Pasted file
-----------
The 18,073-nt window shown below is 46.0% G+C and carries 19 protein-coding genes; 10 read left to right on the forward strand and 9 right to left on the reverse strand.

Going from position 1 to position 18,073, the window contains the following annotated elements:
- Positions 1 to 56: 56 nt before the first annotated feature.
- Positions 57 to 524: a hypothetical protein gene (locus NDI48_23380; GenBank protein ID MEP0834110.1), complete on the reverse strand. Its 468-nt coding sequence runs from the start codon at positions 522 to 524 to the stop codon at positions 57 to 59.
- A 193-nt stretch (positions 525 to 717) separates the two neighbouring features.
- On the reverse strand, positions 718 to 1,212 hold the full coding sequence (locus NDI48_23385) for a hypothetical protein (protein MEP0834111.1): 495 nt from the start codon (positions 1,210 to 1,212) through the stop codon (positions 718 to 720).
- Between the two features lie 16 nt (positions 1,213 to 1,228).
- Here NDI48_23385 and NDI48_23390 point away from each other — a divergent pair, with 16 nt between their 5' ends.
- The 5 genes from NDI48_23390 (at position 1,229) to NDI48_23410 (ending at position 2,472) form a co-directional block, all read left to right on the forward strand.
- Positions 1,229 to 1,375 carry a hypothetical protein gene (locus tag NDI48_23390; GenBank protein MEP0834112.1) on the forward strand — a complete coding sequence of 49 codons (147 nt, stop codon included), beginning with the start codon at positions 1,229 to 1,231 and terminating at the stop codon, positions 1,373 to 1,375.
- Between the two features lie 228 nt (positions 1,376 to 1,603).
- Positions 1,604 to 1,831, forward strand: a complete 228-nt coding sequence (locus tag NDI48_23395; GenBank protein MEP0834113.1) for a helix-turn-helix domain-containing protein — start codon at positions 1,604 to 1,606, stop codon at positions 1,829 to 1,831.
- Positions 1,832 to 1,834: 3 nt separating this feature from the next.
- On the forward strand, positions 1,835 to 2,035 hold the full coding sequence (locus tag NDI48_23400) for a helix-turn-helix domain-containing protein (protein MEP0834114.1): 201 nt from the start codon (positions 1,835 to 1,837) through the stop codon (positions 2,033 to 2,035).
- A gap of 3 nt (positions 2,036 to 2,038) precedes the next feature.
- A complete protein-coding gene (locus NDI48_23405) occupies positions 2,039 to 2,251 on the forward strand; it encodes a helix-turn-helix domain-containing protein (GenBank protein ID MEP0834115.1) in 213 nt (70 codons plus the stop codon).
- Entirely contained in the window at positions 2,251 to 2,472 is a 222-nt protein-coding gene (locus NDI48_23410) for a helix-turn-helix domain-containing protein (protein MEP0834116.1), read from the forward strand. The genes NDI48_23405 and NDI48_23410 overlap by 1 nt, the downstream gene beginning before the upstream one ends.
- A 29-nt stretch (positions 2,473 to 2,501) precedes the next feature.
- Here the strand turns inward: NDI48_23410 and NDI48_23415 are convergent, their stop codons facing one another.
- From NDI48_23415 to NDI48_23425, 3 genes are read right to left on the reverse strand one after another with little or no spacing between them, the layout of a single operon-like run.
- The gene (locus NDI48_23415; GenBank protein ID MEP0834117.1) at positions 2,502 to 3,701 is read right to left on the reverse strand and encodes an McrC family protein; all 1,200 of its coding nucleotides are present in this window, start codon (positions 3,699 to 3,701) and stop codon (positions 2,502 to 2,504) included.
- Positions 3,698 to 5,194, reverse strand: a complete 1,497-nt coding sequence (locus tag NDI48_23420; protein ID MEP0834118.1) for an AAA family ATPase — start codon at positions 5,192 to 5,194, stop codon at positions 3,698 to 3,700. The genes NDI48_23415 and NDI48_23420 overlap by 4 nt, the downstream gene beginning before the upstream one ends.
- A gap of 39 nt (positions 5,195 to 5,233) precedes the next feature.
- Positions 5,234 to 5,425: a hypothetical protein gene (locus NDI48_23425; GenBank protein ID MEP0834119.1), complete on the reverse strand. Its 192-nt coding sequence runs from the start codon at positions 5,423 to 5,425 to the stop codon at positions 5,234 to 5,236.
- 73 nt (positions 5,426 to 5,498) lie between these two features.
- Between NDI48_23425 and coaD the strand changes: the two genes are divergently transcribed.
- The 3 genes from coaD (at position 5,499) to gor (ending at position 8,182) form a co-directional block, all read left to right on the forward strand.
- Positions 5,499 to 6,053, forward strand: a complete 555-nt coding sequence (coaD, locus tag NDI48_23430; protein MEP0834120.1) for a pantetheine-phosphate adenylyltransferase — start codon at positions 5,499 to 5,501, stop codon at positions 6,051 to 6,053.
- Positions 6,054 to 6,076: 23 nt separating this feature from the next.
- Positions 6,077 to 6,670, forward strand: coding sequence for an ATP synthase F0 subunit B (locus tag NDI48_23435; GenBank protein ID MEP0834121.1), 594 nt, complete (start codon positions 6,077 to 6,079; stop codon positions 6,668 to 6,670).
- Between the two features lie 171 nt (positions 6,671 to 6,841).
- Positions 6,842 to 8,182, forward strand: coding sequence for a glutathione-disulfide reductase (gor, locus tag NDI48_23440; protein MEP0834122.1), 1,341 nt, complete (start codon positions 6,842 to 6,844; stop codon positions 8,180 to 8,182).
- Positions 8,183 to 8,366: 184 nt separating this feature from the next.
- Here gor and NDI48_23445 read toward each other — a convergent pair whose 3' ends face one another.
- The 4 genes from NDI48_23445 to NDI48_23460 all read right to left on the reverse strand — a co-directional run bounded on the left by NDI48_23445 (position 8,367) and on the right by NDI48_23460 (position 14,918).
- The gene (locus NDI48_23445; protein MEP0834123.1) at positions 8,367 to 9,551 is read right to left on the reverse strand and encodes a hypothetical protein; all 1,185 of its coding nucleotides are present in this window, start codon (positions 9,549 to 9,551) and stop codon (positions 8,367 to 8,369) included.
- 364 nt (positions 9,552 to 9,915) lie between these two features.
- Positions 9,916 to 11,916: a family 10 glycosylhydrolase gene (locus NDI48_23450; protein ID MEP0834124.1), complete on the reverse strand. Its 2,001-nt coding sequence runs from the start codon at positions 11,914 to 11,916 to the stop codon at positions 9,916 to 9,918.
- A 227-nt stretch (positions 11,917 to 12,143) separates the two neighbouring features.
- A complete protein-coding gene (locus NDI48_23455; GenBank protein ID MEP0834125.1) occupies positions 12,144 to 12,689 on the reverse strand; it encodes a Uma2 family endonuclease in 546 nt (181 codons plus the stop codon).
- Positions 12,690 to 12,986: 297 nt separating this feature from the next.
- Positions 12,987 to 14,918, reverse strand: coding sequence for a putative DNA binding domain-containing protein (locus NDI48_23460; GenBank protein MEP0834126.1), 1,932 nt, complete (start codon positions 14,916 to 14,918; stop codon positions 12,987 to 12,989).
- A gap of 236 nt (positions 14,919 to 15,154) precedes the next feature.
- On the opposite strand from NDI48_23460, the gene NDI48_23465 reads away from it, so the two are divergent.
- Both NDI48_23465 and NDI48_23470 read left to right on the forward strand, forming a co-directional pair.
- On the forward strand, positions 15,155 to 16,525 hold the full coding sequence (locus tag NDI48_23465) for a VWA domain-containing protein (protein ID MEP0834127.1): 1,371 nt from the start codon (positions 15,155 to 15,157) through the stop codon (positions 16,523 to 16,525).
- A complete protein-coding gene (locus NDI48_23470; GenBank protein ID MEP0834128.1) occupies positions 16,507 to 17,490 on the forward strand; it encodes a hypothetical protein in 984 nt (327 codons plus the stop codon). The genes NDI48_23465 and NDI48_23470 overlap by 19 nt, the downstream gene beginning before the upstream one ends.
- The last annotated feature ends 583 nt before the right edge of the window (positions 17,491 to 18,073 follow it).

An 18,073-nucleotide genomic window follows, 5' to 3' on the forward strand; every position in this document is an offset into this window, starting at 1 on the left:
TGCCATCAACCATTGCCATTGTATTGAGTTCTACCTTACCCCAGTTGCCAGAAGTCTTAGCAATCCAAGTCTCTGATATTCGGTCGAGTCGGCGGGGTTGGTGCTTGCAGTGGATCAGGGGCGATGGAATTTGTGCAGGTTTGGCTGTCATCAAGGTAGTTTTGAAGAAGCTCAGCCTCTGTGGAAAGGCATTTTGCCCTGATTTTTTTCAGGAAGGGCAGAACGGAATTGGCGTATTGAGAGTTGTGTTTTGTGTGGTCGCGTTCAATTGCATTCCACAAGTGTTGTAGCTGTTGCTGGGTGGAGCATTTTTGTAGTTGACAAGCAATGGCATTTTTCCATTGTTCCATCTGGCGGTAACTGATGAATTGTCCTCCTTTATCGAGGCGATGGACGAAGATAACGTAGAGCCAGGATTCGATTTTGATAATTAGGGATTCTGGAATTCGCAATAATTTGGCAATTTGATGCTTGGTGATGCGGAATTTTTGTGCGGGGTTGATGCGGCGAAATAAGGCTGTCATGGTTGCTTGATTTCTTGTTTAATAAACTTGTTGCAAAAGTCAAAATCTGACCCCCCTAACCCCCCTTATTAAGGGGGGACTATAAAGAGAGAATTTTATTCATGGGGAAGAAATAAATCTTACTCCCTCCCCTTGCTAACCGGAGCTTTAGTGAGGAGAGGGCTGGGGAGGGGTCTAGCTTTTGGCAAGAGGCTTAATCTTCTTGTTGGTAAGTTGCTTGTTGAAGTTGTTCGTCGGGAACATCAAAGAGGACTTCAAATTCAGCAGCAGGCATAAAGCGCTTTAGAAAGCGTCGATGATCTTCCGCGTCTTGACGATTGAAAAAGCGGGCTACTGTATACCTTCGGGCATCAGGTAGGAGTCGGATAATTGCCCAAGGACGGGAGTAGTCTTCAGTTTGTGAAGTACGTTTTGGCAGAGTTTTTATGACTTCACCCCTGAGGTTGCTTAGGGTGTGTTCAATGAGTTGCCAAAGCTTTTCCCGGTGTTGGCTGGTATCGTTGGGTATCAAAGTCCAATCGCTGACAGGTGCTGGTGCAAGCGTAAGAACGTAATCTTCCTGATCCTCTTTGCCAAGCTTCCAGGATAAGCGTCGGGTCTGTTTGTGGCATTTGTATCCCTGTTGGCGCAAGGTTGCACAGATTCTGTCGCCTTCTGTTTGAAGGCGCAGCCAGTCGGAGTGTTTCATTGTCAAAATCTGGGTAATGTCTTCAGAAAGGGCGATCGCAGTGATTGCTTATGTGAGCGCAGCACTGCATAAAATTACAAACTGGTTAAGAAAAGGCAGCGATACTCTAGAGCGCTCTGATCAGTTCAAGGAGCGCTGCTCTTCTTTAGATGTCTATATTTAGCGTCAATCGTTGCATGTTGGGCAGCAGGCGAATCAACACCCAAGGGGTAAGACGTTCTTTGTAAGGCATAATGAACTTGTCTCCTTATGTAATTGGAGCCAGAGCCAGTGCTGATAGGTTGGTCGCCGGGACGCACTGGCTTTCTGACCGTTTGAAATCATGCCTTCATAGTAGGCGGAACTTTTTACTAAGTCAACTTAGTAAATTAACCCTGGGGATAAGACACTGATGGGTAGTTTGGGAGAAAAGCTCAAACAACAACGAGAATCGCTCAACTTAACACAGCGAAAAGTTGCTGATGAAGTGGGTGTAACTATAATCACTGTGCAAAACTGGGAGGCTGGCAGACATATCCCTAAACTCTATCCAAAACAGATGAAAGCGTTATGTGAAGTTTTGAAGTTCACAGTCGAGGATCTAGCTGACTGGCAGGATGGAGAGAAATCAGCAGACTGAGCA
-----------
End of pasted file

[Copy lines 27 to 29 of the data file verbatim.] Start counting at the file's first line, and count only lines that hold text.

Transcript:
- The 3 genes from coaD (at position 5,499) to gor (ending at position 8,182) form a co-directional block, all read left to right on the forward strand.
- Positions 5,499 to 6,053, forward strand: a complete 555-nt coding sequence (coaD, locus tag NDI48_23430; protein MEP0834120.1) for a pantetheine-phosphate adenylyltransferase — start codon at positions 5,499 to 5,501, stop codon at positions 6,051 to 6,053.
- Positions 6,054 to 6,076: 23 nt separating this feature from the next.